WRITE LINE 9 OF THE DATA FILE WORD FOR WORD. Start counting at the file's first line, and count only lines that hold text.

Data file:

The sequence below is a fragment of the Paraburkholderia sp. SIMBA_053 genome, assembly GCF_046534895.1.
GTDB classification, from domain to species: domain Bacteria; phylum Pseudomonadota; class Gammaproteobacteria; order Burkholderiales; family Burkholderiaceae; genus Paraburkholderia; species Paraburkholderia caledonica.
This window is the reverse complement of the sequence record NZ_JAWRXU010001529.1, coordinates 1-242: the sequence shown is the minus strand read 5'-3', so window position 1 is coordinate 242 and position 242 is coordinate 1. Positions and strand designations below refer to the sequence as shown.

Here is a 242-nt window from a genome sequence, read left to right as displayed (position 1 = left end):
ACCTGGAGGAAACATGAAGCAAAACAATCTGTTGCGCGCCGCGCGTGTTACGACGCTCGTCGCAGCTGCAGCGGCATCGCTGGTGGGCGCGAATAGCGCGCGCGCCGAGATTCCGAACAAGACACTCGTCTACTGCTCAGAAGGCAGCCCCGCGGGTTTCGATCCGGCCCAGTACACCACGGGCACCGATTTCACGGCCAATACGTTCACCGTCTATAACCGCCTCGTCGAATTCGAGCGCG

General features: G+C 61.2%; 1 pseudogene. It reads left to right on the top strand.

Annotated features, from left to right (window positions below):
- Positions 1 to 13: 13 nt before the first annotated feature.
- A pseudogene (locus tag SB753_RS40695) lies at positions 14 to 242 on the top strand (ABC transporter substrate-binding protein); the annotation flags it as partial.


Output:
- A pseudogene (locus tag SB753_RS40695) lies at positions 14 to 242 on the top strand (ABC transporter substrate-binding protein); the annotation flags it as partial.